States nationwide are debating whether to expand the scope of practice for advanced practice providers, especially in three main specialties, according to an April 5 report from the American Medical Association.
Physicians say such an expansion, dubbed "scope creep," will harm patient safety, while advanced practice providers argue it will improve access to care and that they are qualified to provide a wider range of care.
Three specialties pushing against scope creep:
1. Ophthalmology: Ophthalmology organizations are fighting efforts to allow optometrists to perform eye surgeries. In October, the California legislature passed a bill that would have allowed optometrists to perform laser and scalpel eye surgeries, procedures typically performed by ophthalmologists. The bill was opposed by the American Medical Association and vetoed by California Gov. Gavin Newsom.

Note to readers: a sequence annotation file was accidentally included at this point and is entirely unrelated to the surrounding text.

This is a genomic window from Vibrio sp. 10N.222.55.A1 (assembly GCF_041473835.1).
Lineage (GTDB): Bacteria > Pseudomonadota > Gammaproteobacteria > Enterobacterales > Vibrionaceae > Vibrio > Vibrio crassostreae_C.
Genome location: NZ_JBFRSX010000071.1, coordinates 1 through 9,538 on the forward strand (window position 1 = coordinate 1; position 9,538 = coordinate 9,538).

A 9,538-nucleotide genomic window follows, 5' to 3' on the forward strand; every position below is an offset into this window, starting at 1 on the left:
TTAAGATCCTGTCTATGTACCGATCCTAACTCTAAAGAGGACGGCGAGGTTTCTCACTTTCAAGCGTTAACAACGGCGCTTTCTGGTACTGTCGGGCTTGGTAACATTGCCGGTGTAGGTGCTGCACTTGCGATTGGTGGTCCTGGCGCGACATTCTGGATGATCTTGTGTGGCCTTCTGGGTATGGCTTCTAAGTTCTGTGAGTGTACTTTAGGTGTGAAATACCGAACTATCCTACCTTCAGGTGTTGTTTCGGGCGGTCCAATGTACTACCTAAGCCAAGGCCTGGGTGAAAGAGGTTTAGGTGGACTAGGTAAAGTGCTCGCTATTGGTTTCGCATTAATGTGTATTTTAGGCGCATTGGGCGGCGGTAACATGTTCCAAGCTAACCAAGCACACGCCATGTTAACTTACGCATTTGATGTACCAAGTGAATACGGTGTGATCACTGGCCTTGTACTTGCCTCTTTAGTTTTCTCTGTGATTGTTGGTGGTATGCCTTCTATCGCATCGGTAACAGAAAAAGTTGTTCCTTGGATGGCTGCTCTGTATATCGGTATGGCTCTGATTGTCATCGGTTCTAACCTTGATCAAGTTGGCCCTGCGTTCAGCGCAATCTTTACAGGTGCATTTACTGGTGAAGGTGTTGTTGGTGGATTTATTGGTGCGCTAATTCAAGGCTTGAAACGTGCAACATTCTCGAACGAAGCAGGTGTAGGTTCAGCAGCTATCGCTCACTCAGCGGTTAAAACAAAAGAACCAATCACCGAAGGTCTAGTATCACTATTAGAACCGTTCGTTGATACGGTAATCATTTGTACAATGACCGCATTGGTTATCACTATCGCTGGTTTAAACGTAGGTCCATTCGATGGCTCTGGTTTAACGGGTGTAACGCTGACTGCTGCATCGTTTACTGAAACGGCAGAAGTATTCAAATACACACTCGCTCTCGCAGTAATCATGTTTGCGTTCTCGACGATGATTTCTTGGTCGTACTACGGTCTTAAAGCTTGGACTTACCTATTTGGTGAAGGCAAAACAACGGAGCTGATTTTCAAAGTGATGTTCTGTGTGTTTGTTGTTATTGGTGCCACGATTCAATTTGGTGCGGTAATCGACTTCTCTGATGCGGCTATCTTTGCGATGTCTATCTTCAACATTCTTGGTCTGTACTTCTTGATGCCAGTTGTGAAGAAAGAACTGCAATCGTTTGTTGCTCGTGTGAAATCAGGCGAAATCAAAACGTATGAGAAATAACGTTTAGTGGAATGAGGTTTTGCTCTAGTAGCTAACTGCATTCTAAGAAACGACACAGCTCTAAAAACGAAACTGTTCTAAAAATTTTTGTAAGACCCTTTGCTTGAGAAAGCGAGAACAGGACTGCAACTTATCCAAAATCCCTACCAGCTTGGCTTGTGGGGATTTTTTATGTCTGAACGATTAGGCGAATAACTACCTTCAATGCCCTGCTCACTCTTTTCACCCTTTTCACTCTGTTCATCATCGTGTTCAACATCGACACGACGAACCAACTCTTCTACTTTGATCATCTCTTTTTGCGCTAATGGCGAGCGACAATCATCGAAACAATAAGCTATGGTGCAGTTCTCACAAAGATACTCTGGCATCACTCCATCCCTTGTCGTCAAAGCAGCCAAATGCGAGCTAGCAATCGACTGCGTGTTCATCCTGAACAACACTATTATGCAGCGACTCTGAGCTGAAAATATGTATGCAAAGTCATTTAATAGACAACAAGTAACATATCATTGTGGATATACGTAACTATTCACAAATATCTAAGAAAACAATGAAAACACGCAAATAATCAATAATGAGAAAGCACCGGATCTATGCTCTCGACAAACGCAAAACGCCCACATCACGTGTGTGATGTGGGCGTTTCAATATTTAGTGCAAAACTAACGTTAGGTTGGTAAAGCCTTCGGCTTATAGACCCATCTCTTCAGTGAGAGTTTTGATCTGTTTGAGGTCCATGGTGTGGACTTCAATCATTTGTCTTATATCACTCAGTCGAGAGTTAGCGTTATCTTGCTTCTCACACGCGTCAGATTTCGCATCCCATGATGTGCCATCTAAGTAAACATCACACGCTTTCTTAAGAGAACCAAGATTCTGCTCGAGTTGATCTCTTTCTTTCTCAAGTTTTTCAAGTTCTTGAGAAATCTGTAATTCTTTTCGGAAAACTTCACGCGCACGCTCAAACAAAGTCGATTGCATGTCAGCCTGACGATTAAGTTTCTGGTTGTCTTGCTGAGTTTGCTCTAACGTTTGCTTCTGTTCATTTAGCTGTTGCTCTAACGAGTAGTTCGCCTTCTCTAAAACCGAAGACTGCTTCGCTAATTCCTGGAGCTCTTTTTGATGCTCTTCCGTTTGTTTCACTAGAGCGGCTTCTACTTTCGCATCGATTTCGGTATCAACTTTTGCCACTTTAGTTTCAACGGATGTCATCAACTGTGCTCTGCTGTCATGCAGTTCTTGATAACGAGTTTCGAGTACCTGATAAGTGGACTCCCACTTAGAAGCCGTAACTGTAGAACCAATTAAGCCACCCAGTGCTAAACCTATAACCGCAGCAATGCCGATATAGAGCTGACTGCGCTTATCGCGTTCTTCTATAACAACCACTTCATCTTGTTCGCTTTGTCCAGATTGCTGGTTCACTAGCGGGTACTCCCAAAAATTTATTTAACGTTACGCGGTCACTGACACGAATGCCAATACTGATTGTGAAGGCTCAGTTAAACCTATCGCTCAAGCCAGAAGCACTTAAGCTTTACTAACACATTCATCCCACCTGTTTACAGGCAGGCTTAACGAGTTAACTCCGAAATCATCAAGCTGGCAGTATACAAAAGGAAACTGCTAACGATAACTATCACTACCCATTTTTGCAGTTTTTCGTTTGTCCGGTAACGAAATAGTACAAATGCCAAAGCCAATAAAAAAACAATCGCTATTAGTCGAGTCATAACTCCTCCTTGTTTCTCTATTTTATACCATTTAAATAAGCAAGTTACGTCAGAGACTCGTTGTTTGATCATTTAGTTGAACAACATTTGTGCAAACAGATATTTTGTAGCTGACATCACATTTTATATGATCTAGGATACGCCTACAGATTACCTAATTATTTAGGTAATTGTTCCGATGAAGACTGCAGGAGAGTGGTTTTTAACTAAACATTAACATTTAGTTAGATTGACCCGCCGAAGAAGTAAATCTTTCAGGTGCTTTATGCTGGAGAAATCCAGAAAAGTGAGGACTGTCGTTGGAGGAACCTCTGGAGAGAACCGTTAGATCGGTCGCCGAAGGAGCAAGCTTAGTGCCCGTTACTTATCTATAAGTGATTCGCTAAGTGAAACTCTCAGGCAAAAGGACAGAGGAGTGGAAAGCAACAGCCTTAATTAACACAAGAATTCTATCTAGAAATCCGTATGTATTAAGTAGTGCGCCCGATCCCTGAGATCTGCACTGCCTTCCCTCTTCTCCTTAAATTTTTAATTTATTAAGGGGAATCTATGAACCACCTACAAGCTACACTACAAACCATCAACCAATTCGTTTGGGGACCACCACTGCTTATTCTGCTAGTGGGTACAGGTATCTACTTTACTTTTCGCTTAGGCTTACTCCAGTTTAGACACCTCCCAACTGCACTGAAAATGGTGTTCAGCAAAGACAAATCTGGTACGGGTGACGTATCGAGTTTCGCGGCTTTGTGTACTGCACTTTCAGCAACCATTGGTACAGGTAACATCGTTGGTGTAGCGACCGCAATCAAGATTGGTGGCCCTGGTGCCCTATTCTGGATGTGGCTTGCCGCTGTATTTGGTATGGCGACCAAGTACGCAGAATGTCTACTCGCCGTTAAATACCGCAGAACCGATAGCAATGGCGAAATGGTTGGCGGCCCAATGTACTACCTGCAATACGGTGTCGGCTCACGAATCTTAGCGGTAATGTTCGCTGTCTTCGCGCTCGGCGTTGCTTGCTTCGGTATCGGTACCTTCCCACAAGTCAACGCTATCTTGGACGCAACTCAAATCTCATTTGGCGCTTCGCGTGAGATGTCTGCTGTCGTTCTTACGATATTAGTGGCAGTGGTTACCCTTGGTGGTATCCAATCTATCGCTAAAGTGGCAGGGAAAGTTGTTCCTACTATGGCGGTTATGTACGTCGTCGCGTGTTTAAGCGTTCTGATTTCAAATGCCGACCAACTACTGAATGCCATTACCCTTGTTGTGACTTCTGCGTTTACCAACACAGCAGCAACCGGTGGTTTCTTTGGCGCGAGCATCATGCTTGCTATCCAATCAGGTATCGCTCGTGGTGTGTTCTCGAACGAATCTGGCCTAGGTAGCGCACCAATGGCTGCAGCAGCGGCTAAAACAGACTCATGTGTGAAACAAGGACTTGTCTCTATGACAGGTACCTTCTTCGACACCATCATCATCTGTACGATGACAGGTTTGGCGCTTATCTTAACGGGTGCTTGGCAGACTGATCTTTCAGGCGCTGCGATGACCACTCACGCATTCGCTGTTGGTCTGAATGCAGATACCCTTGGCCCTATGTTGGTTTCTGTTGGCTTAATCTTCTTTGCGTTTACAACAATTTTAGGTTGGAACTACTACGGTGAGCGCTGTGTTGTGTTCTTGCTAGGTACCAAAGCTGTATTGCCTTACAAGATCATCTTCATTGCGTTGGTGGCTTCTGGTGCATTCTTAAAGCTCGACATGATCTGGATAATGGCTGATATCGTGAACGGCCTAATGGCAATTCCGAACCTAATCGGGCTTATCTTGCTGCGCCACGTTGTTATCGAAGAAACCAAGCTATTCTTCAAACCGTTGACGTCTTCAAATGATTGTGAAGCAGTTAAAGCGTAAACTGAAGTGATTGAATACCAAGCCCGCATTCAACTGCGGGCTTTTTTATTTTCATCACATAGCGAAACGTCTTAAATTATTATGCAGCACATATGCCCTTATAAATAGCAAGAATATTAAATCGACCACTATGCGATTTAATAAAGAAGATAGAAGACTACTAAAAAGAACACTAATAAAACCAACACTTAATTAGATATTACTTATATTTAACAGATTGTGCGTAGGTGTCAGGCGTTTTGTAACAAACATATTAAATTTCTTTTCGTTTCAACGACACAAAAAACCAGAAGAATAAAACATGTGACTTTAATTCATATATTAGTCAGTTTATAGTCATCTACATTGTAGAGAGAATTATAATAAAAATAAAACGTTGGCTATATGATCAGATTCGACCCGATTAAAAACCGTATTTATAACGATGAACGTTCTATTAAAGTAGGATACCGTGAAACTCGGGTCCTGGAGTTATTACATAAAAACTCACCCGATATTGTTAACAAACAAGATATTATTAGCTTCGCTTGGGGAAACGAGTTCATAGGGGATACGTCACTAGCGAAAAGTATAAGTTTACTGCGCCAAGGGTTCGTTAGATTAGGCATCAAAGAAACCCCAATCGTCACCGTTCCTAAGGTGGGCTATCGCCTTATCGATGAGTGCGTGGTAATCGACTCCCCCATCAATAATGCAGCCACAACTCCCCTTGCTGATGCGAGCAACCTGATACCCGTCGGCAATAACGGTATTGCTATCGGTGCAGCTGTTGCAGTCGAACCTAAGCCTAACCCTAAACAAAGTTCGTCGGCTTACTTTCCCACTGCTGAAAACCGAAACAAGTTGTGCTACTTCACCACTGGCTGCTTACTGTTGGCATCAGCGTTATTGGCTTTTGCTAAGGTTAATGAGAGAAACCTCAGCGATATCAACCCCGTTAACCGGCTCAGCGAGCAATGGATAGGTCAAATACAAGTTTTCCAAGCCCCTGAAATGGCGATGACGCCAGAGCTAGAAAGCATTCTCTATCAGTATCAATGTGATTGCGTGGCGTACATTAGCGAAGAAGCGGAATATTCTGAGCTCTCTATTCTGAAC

2. Anesthesiology: Several states, including New Jersey and West Virginia, have proposed legislation expanding the scope of practice for certified registered nurse anesthetists, allowing them to work without physician supervision. Two U.S. representatives want to expand the scope of practice for CRNAs nationwide.
3. Psychiatry: This year, there was a nationwide push for Medicare to define psychologists as physicians, allowing them to prescribe medications without reporting to an attending primary care physician. The AMA sent a letter to Capitol Hill to oppose the proposal.